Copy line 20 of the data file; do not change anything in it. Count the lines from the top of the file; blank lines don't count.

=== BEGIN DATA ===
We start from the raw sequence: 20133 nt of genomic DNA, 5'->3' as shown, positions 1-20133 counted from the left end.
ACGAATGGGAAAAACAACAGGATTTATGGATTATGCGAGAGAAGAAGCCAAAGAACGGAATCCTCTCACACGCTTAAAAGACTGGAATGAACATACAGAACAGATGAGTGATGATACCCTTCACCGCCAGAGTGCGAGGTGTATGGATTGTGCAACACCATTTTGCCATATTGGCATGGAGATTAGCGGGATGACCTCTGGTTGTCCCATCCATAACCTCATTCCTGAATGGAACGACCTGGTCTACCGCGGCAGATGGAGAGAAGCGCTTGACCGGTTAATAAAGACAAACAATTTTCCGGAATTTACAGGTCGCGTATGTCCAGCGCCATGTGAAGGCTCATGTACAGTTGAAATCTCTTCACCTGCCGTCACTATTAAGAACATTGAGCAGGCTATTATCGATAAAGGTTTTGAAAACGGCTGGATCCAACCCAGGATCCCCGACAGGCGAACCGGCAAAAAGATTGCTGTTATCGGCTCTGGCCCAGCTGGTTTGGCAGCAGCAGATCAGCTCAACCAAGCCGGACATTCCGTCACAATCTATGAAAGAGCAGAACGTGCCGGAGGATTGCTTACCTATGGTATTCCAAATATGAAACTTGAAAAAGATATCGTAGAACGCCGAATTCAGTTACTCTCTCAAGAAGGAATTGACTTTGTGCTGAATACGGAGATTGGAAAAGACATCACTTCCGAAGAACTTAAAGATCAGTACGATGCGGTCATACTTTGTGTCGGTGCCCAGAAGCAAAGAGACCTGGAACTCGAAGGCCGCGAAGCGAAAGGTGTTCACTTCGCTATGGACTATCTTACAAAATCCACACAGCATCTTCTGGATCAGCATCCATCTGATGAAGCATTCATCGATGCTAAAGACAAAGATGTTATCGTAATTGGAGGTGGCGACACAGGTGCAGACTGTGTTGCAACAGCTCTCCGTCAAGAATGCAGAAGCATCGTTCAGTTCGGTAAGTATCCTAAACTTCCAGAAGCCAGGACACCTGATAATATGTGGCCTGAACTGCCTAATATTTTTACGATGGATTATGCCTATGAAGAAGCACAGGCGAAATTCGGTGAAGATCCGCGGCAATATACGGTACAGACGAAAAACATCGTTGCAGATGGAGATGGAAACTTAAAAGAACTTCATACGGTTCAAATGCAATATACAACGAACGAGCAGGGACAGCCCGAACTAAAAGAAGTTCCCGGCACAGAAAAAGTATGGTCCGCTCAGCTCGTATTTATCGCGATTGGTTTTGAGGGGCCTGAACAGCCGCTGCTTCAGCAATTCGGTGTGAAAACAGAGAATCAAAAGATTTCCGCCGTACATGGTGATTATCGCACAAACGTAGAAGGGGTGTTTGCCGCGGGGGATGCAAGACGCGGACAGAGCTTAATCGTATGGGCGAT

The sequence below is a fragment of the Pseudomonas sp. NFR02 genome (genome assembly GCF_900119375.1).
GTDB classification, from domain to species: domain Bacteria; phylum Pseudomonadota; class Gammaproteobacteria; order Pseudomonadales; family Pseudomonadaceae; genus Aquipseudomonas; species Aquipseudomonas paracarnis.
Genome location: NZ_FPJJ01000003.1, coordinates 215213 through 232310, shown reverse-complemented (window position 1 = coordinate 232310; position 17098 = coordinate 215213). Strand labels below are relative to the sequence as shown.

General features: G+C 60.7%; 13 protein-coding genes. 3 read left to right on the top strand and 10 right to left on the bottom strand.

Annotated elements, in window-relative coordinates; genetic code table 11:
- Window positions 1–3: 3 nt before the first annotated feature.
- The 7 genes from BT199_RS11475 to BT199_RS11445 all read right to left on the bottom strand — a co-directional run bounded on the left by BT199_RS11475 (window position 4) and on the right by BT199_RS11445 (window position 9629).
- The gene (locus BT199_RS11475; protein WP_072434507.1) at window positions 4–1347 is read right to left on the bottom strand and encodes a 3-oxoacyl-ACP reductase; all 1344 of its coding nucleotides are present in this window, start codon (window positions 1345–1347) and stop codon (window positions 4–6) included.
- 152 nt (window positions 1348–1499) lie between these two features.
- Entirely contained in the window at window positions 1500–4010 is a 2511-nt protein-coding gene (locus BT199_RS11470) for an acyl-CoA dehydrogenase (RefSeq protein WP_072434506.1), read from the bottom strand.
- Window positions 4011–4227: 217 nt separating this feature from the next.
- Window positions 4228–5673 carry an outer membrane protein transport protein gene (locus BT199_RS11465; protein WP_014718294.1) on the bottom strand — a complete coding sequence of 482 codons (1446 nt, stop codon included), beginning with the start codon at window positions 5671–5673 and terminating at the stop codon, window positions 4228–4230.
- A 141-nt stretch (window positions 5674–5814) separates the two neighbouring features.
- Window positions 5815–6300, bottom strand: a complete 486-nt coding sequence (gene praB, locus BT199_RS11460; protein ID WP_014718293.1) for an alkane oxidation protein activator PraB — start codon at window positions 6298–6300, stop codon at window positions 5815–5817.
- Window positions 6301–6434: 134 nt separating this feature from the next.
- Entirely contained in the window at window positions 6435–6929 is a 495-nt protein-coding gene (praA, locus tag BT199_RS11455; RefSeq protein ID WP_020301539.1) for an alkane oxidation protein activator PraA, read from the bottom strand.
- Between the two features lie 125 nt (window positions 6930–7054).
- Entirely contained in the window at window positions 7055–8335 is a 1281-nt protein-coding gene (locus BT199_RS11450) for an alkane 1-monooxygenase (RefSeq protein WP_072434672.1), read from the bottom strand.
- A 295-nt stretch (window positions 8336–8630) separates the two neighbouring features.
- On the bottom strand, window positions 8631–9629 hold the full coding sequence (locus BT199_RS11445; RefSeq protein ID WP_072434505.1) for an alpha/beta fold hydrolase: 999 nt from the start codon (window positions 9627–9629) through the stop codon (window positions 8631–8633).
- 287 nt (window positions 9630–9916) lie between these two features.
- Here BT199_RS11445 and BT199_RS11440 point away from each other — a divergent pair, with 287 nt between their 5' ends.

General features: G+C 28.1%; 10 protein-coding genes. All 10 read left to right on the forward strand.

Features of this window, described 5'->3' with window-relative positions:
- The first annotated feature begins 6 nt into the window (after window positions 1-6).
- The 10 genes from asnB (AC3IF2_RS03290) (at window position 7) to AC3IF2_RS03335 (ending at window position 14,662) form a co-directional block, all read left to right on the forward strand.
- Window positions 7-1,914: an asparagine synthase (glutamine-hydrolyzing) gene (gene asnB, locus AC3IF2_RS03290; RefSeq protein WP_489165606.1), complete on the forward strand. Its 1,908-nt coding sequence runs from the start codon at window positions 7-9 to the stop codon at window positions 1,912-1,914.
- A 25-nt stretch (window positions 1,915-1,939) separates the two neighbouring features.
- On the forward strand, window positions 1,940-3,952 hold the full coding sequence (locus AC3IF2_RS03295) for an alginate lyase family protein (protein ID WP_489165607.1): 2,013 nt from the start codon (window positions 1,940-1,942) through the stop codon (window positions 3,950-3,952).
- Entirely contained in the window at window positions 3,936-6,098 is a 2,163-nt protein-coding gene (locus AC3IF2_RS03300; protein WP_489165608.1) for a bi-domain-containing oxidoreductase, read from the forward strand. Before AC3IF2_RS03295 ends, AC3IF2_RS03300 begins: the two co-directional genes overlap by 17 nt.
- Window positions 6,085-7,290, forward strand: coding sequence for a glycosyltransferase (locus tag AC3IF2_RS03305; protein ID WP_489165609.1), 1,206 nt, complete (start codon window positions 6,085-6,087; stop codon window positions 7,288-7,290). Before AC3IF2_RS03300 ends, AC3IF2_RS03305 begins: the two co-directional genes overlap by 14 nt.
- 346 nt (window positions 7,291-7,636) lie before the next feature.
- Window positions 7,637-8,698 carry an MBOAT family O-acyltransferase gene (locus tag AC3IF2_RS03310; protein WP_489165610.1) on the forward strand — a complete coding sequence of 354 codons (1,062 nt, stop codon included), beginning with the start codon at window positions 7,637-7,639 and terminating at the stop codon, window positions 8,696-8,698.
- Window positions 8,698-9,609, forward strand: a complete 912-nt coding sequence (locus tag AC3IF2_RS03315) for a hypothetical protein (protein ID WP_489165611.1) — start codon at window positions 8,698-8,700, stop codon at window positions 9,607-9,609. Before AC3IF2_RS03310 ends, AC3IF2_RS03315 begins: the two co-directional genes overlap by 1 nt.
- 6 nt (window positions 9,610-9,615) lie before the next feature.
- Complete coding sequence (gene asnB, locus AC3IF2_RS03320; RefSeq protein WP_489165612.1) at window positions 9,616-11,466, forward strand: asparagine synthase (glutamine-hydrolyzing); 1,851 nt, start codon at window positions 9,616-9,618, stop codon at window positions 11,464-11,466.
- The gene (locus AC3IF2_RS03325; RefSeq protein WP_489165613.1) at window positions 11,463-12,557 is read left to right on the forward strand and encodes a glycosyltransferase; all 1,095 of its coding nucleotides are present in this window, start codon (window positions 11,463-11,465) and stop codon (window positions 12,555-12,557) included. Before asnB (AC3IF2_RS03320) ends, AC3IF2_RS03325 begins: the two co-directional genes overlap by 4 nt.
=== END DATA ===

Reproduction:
- Entirely contained in the window at window positions 7055–8335 is a 1281-nt protein-coding gene (locus BT199_RS11450) for an alkane 1-monooxygenase (RefSeq protein WP_072434672.1), read from the bottom strand.